Wendy Hannah-Olson: Alternative Sources of Credit Data are the Next Step for Mortgage


PERSON OF THE WEEK: Technology continues to transform the mortgage market, reducing operating costs, creating more efficient processes and improving the borrower experience. The next step in AI-driven underwriting is the use of alternative sources of credit data, which could potentially enable lenders to serve millions of creditworthy yet “underserved” borrowers.

In a recent interview with MortgageOrb, Wendy Hannah-Olson, vice president, strategy execution leader, mortgage and housing for Equifax, discusses how the use alternative sources of credit data could open the door to homeownership for “credit invisible” or “thin file” borrowers. 

Q: What is the most exciting and/or noteworthy transformation you’ve seen over your 25 years of experience working in the mortgage industry?

Hannah-Olson: Early in my career, the credit reports used in the mortgage industry were manually created, delivered by courier and took two-three days to complete. While that was quite a while ago, it was actually the beginning of the digital age.

Today, thanks to technology, we deliver credit reports in an instant. This monumental shift from manual to automation allowed the industry to start meeting the newer generations where they are, enabled companies to expand beyond regional or local sales and started the journey to go paperless.

How many trees have been saved with our introduction of automating and merging credit data and delivering it instantly? I hope billions!

These technology advancements have also helped the mortgage industry efficiently and effectively manage the many shifts the marketplace has seen, especially the last several years. In order to succeed today, mortgage professionals must increase efficiencies, which means utilizing technology to automate, simplify and speed up each step of the mortgage process. 

Q: Digital transformation has been a big focus for the industry for the past several years. While we’ll obviously continue to evolve and mature from a digital perspective, what do you see as the next big issue facing the industry?

Hannah-Olson: Although working toward a complete end-to-end digital mortgage is important, lenders also need to continue to find ways to ensure financial inclusion across all consumers, including marginalized communities. The entire mortgage industry is working to remove barriers to homeownership for minority and marginalized groups, which requires additional tools, technology advancements, access to data and specific programs tailored to certain populations.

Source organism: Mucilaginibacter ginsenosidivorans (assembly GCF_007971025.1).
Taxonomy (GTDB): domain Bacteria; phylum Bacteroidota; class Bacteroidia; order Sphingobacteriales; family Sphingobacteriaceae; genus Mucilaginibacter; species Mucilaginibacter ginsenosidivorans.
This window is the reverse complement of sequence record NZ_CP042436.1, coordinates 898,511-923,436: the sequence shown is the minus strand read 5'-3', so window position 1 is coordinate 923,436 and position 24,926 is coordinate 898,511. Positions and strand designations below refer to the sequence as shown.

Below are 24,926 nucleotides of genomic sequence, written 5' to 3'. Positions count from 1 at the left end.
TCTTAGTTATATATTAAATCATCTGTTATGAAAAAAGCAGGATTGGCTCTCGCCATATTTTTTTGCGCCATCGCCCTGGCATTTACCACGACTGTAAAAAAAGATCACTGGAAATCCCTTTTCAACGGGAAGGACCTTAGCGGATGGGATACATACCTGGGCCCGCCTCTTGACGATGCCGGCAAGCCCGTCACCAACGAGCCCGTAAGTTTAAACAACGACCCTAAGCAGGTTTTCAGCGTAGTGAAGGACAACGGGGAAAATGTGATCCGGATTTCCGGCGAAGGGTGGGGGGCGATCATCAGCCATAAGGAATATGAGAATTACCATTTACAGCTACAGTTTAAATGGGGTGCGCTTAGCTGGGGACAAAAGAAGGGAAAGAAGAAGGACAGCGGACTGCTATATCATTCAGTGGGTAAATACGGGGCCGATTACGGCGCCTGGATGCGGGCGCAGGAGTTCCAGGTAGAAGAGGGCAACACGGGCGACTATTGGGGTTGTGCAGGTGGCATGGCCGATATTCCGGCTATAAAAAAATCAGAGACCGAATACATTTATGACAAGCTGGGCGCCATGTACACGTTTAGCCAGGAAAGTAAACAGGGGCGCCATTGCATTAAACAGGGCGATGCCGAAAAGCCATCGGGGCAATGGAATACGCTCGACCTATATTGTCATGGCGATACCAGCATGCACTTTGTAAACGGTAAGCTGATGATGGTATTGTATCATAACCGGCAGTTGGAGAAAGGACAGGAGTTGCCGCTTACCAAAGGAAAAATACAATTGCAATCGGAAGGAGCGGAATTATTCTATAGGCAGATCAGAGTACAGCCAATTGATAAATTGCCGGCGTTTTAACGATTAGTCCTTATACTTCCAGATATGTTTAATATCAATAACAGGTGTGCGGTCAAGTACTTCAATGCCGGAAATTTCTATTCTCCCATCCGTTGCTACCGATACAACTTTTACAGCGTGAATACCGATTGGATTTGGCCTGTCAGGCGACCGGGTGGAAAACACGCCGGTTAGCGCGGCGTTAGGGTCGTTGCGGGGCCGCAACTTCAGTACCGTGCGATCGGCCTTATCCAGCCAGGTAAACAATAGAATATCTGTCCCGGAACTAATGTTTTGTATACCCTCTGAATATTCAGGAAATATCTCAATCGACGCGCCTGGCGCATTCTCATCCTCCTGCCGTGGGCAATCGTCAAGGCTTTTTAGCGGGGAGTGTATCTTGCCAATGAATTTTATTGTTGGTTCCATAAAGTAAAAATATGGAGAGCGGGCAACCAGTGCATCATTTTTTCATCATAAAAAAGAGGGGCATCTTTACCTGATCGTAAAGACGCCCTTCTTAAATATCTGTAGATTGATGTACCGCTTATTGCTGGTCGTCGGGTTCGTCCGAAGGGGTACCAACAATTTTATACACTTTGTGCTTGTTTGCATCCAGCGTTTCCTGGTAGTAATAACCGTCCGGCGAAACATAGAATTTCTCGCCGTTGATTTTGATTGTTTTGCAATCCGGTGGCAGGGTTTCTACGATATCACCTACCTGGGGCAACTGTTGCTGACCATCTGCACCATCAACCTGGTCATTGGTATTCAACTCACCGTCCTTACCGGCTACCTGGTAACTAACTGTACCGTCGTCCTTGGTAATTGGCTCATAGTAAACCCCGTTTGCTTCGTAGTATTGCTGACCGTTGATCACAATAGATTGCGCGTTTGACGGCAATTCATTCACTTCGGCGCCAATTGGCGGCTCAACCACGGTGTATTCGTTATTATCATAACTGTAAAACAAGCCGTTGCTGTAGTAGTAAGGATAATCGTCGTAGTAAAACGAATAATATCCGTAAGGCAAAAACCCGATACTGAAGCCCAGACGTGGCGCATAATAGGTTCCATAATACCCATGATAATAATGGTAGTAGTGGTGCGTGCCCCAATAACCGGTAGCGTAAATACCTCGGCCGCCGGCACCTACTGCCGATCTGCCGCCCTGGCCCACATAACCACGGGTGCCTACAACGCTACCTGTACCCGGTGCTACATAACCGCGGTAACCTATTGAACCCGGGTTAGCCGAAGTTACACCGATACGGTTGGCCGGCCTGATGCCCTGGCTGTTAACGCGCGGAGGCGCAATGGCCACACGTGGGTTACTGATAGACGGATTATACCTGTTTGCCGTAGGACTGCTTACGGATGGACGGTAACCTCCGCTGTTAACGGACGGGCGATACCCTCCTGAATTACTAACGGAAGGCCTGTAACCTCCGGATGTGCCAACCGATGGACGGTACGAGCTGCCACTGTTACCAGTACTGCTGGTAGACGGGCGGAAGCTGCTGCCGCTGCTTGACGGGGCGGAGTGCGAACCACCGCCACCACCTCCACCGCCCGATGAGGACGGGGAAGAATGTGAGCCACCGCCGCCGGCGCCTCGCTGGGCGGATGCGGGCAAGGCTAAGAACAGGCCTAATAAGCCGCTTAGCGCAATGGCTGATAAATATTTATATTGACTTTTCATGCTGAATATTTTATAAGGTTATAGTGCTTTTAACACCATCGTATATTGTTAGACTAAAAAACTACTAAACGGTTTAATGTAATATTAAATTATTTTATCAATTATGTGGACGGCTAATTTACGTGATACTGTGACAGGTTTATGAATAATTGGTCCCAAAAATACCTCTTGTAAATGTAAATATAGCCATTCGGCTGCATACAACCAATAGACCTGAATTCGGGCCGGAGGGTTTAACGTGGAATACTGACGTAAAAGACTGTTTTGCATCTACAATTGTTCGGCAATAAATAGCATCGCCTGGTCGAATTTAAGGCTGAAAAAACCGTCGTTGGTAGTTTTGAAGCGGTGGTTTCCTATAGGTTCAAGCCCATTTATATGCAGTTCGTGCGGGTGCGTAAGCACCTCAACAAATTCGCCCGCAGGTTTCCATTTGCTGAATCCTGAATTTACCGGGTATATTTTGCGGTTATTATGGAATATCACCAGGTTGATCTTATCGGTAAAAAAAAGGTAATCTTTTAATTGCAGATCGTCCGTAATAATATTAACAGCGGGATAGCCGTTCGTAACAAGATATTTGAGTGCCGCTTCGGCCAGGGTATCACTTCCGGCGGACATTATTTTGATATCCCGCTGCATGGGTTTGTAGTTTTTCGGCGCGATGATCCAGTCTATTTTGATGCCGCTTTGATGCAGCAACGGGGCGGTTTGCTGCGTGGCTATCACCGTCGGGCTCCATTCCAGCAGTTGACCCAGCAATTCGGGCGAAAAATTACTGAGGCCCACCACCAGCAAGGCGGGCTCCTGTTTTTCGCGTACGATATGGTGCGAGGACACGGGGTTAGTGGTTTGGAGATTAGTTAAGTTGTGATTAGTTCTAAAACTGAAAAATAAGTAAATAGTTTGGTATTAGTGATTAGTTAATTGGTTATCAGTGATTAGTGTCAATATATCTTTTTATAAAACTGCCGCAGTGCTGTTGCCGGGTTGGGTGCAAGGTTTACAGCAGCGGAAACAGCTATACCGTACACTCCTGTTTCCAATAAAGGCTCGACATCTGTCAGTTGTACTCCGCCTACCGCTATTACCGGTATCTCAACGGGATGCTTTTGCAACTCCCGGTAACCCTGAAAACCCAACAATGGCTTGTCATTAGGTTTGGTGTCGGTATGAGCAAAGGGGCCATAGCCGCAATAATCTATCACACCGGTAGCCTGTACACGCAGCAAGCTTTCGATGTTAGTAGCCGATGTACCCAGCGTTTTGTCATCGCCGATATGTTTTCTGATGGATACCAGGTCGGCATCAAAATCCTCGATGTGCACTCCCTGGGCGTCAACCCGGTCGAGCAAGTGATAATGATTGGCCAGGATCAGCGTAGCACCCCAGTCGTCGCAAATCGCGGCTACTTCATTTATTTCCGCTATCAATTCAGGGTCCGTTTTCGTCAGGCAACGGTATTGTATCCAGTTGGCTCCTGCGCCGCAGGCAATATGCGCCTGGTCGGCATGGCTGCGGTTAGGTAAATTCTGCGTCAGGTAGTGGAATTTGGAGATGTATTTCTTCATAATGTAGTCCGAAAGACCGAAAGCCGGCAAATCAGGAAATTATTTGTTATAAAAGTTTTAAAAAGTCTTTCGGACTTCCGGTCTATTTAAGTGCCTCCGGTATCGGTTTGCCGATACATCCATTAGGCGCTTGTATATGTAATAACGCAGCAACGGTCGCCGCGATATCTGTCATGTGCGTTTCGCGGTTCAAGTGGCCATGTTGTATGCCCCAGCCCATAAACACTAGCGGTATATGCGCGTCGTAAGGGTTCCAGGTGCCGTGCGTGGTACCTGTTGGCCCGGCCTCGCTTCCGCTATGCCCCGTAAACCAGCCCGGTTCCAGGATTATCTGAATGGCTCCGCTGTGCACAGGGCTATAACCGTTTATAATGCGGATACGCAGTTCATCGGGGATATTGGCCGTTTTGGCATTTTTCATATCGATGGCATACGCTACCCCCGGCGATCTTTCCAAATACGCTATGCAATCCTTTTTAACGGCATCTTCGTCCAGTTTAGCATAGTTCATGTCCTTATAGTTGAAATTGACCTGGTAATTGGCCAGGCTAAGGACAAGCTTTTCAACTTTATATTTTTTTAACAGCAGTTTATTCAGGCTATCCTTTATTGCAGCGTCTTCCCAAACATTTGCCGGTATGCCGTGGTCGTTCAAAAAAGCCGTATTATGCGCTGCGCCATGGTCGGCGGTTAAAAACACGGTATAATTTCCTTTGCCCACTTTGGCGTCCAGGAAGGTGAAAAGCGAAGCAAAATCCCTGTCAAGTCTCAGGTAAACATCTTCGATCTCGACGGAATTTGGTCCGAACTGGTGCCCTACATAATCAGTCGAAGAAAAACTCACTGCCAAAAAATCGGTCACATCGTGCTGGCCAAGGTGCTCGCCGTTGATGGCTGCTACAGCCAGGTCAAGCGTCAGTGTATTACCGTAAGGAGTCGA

While credit reports continue to provide an indication of credit history and past financial behaviors, alternative forms of data should be considered to gain a broader picture of one’s complete financial health, especially since a large part of the American population is considered “credit invisible,” meaning they do not have a credit history. Others are considered “thin file,” meaning they have too little data to calculate a traditional credit score. This alternative data includes rent payments, utility payment information and even cell phone bills and payments. 

Compiling these alternative forms of data along with traditional credit information opens the door for more individuals to obtain a mortgage. While it is currently a challenge to collect and accurately report this data, the industry is working to remedy that, as it would benefit those marginalized communities unable to prove their financial dependability with traditional methods, creating more minority homeowners and ultimately benefiting society as a whole.

Q: What is your greatest accomplishment of your career?

Hannah-Olson: I wouldn’t say I have a single greatest accomplishment; I would say it is an ongoing accomplishment. With the products and services our company provides to the industry, I play an active role in helping consumers accomplish their dream of homeownership – get the keys to the home of their dreams or refinance the home they are already in. It feels good to help consumers live their financial best.

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